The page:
Plus Letters To the Editor
President Obama, so I could change a lot of laws that pertain to people in jail for drug possession and other minor crimes.
Raouf Ben Farhat, Petaluma, Self-Employed
When we study and apply astrology in our daily lives, we are anchoring new Aquarian thinking. Study, application and use of astrology, understanding its language, builds the new world, the new culture and civilization. Astrologers are able to plan right timing and right action. Next week is Thanksgiving (Thursday, Nov. 26). It’s good to understand the energies influencing us in the days leading up to Thanksgiving. When we know these things we are able to make Right Choices, have Right Action. We link heaven and Earth, our minds with the starry energies that influence us. Let us consider the following influences.
The North Node (point in space where sun and moon meet, representing humanity’s present/future pathway) has just entered Virgo. Virgo is about food, purity, cleanliness, service, detail, order and organization. What can we learn from this? Because these energies are available to us we, too, can have intentions and a rhythm of order and organization, purity and cleanliness.
Sunday, the sun enters Sag, joining Mercury (we have high ideals, many goals). Tuesday, Mercury/Saturn (structured disciplined thinking) squares Neptune (thoughts, ideas, goals dissolve away). Wednesday is 3 degree Sagittarius solar festival (full moon).
Sag’s keynote is, “We see a goal, we achieve that goal, and then we see another.” We might have many plans and goals for Thanksgiving. However, on Thanksgiving those goals may be dashed. Saturn (structure) squares Neptune. All structures and plans dissolve and fall away. What is our response to this? We simplify all that we do. We plan on everything changing. We don’t fret. We adapt instead. Adaptation is the behavior of the Disciple. Sagittarius is the sign of the Disciple.
Build a restaurant, buy a house for my mom and donate a quarter of the money to the Boys and Girls Club.
Jevon Martin, Santa Cruz, Chef
During Scorpio each year—and particularly with those born with Scorpio Sun, Ascendant, Moon, Mars, Venus, the nodes, etc.—humanity is given great tests and challenges. We sense a constant state of warring and of battle occurring. This battle is purposeful. Scorpio calls each of us to a state of spiritual discipleship. One must be strong, able, courageous, unwavering, and ready. Disciples carry the light of regeneration and reorientation for and to humanity. The light is like a “burning ground.” Disciples are the leaders of humanity. They are called the “New Group of World Servers, women and men of goodwill.”
Scorpio works with Ray 4, harmony through conflict, which is how humanity learns—through suffering. Scorpio streams through Mars, Pluto and Mercury. Mars brings the Nine Personality Tests, urging us to bring harmony out of chaos (Ray 4); raise lesser values (desire) to higher (aspiration); lift darkness/ignorance up to the soul’s light. In Scorpio we battle with crystallized (old) thinking and behaviors.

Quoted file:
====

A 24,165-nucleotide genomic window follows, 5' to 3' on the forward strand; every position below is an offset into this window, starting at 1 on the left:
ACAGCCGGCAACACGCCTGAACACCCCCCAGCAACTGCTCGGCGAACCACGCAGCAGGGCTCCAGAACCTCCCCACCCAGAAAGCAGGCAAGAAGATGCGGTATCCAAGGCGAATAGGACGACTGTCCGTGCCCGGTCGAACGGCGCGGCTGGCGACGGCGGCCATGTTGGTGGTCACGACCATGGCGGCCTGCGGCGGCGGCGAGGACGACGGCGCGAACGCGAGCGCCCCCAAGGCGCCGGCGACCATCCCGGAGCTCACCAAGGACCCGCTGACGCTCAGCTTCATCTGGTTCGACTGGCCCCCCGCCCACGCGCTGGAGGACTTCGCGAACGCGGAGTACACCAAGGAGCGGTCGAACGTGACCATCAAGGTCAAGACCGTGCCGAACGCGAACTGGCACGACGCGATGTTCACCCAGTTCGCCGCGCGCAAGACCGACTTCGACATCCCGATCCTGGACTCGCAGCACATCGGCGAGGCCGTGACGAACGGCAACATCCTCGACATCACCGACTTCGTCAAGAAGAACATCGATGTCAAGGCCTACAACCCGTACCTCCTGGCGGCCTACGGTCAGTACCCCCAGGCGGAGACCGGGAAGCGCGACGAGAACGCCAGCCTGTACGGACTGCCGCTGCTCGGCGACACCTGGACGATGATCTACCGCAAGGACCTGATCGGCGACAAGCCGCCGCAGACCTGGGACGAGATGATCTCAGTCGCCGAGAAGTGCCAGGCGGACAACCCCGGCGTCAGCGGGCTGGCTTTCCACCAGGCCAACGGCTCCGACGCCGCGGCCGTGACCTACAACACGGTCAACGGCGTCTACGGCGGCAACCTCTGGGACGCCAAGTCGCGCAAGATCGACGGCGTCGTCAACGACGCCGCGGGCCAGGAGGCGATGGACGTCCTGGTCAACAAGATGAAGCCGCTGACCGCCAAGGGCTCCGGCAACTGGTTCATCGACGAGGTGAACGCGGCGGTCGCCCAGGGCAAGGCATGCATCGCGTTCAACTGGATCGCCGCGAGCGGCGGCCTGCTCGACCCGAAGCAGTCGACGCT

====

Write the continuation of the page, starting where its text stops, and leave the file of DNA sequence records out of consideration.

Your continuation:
We identify with the symbols of Scorpio: the scorpion (sting), serpent (betrayal), spider (web), eagle (air), and phoenix (firelight). Earth to air and into the light. Humanity’s present battle is to reorient materialism from greed to a world of sharing. In Scorpio, the spiritual power of humanity can triumph. Let us work together to see that we do.
There are too many people that don’t care about the old-school flavor that we had before the earthquake.
Phoebe Schmalfuss Marquez, Lost Coast, Self-Employed
Wednesday is quiet. Thursday is transformative, surprising. Friday is detailed. Saturday, we seek balance. Sunday we remember to love more. Monday, wounds appear. Tuesday, we communicate about those wounds. Wednesday (a three-fold festival day) is Veterans Day (our gratitude to those who suffer in the wars for our freedoms), the Scorpio new moon festival (“Let maya flourish and deception rule”) and it’s Diwali, the Indian Festival of Lights (as the monsoons end and a new fiscal year begins).
The word Diwali, or Divali, is Sanskrit for “rows of lamps or lights.” Diwali, a bright, happy autumn festival in India, is celebrated on the darkest, new moon night of the Lunisolar Hindu calendar. The festival signifies “victory of the light, good over evil.” Diwali lamps (diyas) and candles are lit at night inside and outside homes. The diyad symbolically represent parts of the Sun, cosmic giver of light and energy for all life on Earth. Families pray (puja) together invoking Lakshmi, goddess of wealth and prosperity. Sweets (mithai) are eaten, gifts are exchanged. Stories are told of the ancient battles of good and evil, light and darkness, gods battling dark forces. Fireworks light up the skies. Celebrated by many different religious sects in India, Diwali’s essential message is victory of light over darkness, knowledge over ignorance, hope over despair, harmony over chaos, recognizing the spiritual inner light (Soul) over material darkness (the personality). Diwali is also a festival of peace, of kindness, goodness and goodwill. It is said that soldiers at the Indian and Pakistani borders put down their guns to share sweets with each other during Diwali. Creating, during war, brotherly gestures of goodwill. May we do the same with those we consider our enemies. May Diwali help us to “love more.”